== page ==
Food was scarce, so residents kept pigs on their walkways, in bathrooms, and on balconies. Water supply was sporadic, with lower floors much better served. Rubbish collection was so bureaucratically organized that most formerly rural residents ignored it and chucked trash out of the window into the green spaces. Divides emerged between the socially mixed groups in the blocks — mostly workers, but with a large contingent of cultural and political elites. Rather than being celebrated, the blocks are part of what the rare Western travelers now lament as the ugliest Vietnamese city, a depressing stop on the train between Hanoi and Hue.
But Schwenkel is keen to complicate the familiar story of utopia and decline. Looking at one of the most obvious images of dilapidation, for instance, the balcony extensions residents have built onto the five-story flats, she finds an astonishing diversity of different spaces, from computer rooms to bedrooms to even a small poetry museum. Public spaces might not have been used exactly as the Germans imagined they would be, but they are in constant sociable use.
She finds that the blocks remain popular with their original residents — less so with more recent incomers — and that they strongly oppose their privatization. As the estate was a “gift” from the East Germans, they frequently ask, how can it be bought or sold? The place is by now extremely dilapidated and under pressure from developers, but as she ends the book, public pressure has resulted in a more careful mix of rebuilding and renovation. Most recently, she writes, “some advocate valuation of the blocks as a heritage site, similar to Hanoi’s Old Quarter, to commemorate East German solidarity and the built environment that emerged from that period.” Or as one resident puts it, “the issue is not use value, but value to humanity.”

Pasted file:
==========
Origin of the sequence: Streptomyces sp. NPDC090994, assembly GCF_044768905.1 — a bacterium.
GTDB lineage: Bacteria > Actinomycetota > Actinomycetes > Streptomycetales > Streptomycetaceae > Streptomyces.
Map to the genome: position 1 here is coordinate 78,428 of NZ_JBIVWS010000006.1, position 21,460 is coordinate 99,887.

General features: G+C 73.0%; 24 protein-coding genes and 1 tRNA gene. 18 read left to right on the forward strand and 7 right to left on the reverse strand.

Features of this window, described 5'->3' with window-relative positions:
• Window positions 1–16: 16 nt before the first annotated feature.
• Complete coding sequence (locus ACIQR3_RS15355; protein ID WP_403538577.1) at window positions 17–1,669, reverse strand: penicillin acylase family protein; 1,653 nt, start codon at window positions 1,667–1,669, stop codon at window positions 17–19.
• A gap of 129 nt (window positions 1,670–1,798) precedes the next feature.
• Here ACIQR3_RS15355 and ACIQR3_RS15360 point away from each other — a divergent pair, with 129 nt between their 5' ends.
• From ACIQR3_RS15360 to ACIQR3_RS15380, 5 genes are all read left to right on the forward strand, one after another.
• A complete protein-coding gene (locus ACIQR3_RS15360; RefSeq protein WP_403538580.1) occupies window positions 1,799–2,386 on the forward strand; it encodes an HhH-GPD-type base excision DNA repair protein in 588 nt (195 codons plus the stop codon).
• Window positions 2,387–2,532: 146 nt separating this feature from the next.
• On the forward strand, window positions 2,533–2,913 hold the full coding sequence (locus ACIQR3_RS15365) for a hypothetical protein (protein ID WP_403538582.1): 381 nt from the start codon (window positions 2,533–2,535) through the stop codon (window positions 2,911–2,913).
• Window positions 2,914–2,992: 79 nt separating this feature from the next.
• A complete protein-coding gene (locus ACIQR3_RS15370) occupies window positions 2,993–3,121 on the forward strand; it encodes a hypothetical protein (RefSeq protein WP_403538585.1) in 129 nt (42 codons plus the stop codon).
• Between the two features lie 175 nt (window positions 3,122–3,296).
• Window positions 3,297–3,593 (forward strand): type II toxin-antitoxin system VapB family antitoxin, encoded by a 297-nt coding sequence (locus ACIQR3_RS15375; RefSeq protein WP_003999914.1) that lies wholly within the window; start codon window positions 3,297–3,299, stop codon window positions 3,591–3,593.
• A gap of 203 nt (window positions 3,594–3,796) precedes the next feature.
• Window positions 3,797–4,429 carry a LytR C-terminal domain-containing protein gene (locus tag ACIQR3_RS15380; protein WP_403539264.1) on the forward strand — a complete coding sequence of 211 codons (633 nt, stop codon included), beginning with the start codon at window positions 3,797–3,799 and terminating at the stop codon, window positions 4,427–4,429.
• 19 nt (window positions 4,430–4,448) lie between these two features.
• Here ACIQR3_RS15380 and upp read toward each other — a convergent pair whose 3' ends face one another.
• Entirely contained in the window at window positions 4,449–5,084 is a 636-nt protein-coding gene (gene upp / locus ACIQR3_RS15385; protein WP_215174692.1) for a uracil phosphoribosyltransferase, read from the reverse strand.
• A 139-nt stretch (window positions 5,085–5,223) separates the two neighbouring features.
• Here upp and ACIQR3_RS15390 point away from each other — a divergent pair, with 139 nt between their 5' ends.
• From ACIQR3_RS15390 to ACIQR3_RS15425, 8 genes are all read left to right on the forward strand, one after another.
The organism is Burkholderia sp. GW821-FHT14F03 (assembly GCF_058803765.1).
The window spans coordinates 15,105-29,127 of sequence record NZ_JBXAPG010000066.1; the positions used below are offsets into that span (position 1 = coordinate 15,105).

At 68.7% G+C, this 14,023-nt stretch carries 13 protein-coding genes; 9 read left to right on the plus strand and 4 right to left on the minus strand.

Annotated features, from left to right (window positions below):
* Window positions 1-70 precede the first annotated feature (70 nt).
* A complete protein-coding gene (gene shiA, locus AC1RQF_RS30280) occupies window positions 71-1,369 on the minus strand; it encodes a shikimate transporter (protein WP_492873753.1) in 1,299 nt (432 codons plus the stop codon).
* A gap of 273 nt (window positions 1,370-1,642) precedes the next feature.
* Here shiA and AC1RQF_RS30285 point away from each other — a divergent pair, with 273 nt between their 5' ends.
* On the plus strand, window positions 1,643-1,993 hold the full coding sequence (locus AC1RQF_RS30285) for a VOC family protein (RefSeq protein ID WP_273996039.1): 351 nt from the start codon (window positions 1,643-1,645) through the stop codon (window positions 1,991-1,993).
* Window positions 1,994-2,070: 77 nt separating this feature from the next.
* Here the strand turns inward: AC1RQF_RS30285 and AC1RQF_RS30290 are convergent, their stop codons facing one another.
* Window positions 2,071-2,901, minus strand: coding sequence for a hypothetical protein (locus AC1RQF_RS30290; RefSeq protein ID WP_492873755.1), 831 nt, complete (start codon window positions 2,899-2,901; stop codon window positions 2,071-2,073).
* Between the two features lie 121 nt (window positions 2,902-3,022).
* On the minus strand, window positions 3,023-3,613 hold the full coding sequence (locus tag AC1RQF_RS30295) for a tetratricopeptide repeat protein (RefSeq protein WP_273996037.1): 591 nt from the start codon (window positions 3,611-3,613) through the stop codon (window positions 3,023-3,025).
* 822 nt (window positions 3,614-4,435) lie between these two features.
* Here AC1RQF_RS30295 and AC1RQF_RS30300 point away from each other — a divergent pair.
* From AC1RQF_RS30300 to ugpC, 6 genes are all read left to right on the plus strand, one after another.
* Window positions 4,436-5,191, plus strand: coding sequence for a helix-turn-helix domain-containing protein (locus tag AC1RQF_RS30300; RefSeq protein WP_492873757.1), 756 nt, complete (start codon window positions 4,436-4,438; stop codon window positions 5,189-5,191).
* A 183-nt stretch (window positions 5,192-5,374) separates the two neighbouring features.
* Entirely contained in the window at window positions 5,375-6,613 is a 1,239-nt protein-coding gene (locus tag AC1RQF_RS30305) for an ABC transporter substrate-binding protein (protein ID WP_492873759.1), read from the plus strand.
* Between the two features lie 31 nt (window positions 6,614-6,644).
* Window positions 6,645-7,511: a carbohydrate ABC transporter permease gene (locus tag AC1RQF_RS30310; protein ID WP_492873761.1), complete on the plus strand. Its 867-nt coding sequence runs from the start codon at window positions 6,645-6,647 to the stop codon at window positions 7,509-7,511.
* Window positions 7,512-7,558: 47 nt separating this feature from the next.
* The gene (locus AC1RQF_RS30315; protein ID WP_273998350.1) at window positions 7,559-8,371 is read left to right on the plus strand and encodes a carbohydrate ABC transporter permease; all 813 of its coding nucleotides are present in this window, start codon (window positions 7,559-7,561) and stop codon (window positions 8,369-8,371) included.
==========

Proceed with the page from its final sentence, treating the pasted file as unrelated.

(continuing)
That preservation might be unlikely now. But with the rising interest in recent years in modernist social housing, the architecture of the “socialist world” and the building projects of the non-aligned movement, maybe eventually the time will come when this monument of solidarity is given the respect it deserves, and the way that resistance and comradeship stopped the effort to throw Vietnam back “into the stone age” is properly remembered.